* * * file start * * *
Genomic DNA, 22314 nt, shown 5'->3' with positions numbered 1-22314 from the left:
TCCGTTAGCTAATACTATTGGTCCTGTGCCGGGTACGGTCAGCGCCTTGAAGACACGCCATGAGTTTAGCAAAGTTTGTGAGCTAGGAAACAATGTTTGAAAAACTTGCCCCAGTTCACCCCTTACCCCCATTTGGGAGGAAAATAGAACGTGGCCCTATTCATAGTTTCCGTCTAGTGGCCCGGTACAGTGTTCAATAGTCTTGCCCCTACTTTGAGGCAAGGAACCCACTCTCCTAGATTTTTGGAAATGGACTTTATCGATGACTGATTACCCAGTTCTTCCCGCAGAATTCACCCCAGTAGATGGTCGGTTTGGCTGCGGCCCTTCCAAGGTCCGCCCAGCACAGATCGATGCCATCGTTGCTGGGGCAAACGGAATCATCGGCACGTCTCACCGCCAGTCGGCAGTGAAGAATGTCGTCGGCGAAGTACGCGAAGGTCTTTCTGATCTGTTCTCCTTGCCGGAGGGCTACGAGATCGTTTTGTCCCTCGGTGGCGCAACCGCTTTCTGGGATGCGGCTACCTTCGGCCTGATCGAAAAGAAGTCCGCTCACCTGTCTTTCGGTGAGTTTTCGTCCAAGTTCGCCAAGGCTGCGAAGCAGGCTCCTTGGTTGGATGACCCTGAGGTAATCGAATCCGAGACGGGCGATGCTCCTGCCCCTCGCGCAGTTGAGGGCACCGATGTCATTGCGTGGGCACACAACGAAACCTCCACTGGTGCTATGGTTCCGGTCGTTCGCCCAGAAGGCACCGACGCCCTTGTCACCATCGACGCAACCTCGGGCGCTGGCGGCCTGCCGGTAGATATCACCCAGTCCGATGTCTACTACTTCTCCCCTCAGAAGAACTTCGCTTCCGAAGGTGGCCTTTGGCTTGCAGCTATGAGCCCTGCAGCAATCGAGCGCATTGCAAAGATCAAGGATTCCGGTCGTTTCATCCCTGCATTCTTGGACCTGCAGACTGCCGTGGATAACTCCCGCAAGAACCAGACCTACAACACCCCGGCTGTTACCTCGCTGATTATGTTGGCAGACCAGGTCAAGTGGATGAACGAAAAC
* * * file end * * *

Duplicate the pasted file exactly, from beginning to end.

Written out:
Genomic DNA, 22314 nt, shown 5'->3' with positions numbered 1-22314 from the left:
TCCGTTAGCTAATACTATTGGTCCTGTGCCGGGTACGGTCAGCGCCTTGAAGACACGCCATGAGTTTAGCAAAGTTTGTGAGCTAGGAAACAATGTTTGAAAAACTTGCCCCAGTTCACCCCTTACCCCCATTTGGGAGGAAAATAGAACGTGGCCCTATTCATAGTTTCCGTCTAGTGGCCCGGTACAGTGTTCAATAGTCTTGCCCCTACTTTGAGGCAAGGAACCCACTCTCCTAGATTTTTGGAAATGGACTTTATCGATGACTGATTACCCAGTTCTTCCCGCAGAATTCACCCCAGTAGATGGTCGGTTTGGCTGCGGCCCTTCCAAGGTCCGCCCAGCACAGATCGATGCCATCGTTGCTGGGGCAAACGGAATCATCGGCACGTCTCACCGCCAGTCGGCAGTGAAGAATGTCGTCGGCGAAGTACGCGAAGGTCTTTCTGATCTGTTCTCCTTGCCGGAGGGCTACGAGATCGTTTTGTCCCTCGGTGGCGCAACCGCTTTCTGGGATGCGGCTACCTTCGGCCTGATCGAAAAGAAGTCCGCTCACCTGTCTTTCGGTGAGTTTTCGTCCAAGTTCGCCAAGGCTGCGAAGCAGGCTCCTTGGTTGGATGACCCTGAGGTAATCGAATCCGAGACGGGCGATGCTCCTGCCCCTCGCGCAGTTGAGGGCACCGATGTCATTGCGTGGGCACACAACGAAACCTCCACTGGTGCTATGGTTCCGGTCGTTCGCCCAGAAGGCACCGACGCCCTTGTCACCATCGACGCAACCTCGGGCGCTGGCGGCCTGCCGGTAGATATCACCCAGTCCGATGTCTACTACTTCTCCCCTCAGAAGAACTTCGCTTCCGAAGGTGGCCTTTGGCTTGCAGCTATGAGCCCTGCAGCAATCGAGCGCATTGCAAAGATCAAGGATTCCGGTCGTTTCATCCCTGCATTCTTGGACCTGCAGACTGCCGTGGATAACTCCCGCAAGAACCAGACCTACAACACCCCGGCTGTTACCTCGCTGATTATGTTGGCAGACCAGGTCAAGTGGATGAACGAAAAC